A Calgary father says the cockroach infestation in his city-owned apartment complex is so bad that even weekly exterminations aren’t keeping the bugs out of his and his childrens’ beds.
Chris McKenzie and his two daughters moved into the building in July 2019, but it took until October for him to notice an increasingly troubling cockroach infestation.
“Dozens a day,” McKenzie said. “At one point the traps were so full you couldn’t put another bug on it.”
The building is located in Bridgeland and is managed by the Calgary Housing Company (CHC), which provides subsidized affordable housing units to over 25,000 Calgarians.
“The opportunity that I had to move into Calgary Housing was a financial plus, I was like, ‘Oh wow, I can save so much money, we can build for a better future,'” McKenzie said. “But now I’m just kind of like, ‘I should’ve just stayed where we were and lived humbly.'”
McKenzie routinely checks bait traps placed throughout his apartment, and each check reveals several dead cockroaches.
According to McKenzie, there are cockroaches in every area of the apartment from the living room, to the bathroom and even his daughters’ room.
His two four-year-old girls now sleep in his room as the bugs have climbed onto their beds at night.
A contractor hired by CHC has been fumigating the units once a week since October, but the cockroaches keep coming back.
The weekly extermination means that in addition to dealing with the bugs on a daily basis, every Tuesday McKenzie has to scrub every surface in his home with warm water, throw out food, pack his family’s belongings in boxes, and re-arrange the furniture so the exterminators can get near the cockroaches.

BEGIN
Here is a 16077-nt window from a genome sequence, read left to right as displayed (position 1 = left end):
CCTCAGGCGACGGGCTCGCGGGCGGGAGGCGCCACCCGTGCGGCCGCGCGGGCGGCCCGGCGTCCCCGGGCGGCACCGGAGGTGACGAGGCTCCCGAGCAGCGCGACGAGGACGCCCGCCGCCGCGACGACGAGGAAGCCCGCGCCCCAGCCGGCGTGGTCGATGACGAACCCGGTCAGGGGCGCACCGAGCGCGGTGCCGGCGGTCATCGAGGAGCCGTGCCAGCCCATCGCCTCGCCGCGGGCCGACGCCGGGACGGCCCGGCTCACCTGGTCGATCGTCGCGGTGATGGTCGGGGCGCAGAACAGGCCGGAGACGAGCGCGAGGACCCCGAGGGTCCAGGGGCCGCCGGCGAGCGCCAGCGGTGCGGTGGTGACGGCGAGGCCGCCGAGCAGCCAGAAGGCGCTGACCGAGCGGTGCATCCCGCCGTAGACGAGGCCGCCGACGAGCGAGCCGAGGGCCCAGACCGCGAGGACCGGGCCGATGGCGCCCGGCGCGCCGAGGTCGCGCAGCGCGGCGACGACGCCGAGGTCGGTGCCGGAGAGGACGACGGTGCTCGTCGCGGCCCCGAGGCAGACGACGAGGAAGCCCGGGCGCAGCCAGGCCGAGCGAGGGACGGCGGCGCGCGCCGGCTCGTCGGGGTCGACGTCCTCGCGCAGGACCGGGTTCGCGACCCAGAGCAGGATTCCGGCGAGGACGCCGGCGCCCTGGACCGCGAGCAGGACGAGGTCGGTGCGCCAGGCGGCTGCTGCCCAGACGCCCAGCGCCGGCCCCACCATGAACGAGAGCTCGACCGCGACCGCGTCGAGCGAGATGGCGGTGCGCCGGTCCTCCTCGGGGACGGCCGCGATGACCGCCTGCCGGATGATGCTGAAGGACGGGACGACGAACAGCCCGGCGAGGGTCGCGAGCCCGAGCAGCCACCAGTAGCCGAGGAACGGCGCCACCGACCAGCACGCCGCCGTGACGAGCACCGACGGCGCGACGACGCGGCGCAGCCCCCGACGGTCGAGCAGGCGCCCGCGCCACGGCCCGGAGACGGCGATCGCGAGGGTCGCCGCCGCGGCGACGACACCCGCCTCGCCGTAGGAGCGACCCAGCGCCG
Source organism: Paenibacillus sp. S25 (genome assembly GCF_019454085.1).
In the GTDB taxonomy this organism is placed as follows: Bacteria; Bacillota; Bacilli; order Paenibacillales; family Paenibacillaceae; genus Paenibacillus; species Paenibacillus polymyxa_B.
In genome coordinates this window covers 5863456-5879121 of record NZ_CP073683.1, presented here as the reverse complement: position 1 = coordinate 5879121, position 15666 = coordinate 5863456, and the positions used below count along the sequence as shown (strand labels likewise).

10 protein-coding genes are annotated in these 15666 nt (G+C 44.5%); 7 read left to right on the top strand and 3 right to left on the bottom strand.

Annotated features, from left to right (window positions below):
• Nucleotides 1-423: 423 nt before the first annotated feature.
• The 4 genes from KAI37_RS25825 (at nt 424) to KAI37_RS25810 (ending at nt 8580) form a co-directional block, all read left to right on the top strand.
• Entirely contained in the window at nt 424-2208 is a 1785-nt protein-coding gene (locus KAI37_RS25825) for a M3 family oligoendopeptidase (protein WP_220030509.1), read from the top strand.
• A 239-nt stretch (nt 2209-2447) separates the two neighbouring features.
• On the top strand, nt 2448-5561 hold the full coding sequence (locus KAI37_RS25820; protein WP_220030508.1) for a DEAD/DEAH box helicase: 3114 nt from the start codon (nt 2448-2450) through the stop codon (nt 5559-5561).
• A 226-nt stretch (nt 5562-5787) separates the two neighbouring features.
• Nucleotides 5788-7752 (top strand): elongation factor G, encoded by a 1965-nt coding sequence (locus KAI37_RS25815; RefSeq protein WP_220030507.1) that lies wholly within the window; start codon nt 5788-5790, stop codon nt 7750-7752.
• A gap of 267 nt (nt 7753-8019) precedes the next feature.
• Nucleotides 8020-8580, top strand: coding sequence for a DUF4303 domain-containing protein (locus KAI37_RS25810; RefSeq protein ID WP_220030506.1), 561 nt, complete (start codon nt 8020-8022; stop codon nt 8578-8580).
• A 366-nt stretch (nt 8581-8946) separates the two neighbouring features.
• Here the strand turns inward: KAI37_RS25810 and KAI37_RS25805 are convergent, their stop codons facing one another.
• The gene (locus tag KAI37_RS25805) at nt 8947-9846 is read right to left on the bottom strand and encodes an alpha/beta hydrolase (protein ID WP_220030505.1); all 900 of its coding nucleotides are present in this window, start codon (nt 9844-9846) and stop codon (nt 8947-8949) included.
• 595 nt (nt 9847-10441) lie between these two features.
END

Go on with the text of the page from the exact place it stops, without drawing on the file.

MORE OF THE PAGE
“Every week having to pack up your home — it’s to a point where I just can’t do it no more,” McKenzie said. “Nobody wants to live like this.”
McKenzie said the unending cockroach is not only having a negative effect on his life, but his two daughters’ as well.
“The girls’ birthday was on Jan. 30. I invited eight families and the little ones to come — six of the families declined because they know of our problem, they don’t want to bring it into their homes,” McKenzie said.
“As a parent, how do you explain something like that to your little girls?”
CHC management told Global News it’s aware of the cockroach issue and taking steps to tackle the infestation, as well as giving tenants information on preventing any spread of the bugs.
“Health and safety are our number one priority and our tenants are our number one priority, so we work with the tenants closely and we’ve been working for the last six months with them on this,” CHC housing services manager Greg Wilkes said.
CHC said the weekly fumigation forces the cockroaches to move to a different area in the complex.
McKenzie said in an attempt to keep the light-sensitive cockroaches from spreading, he leaves the lights on day and night, which is driving up his electrical bill.
He’s requested a transfer to a different complex managed by the CHC, but said he’s been told he’s not on the priority list.
“I get that, there are other people who are in desperate need of homes because they’re living on somebody’s couch or living out of a car,” McKenzie said. “But at the same time, I wouldn’t want somebody that’s living in a car moving into a place like this.”
Until then, McKenzie said he and others in the building just want a solution.
“I’m sure I’m not the only one who wants to know why is this ongoing for so long,” he said.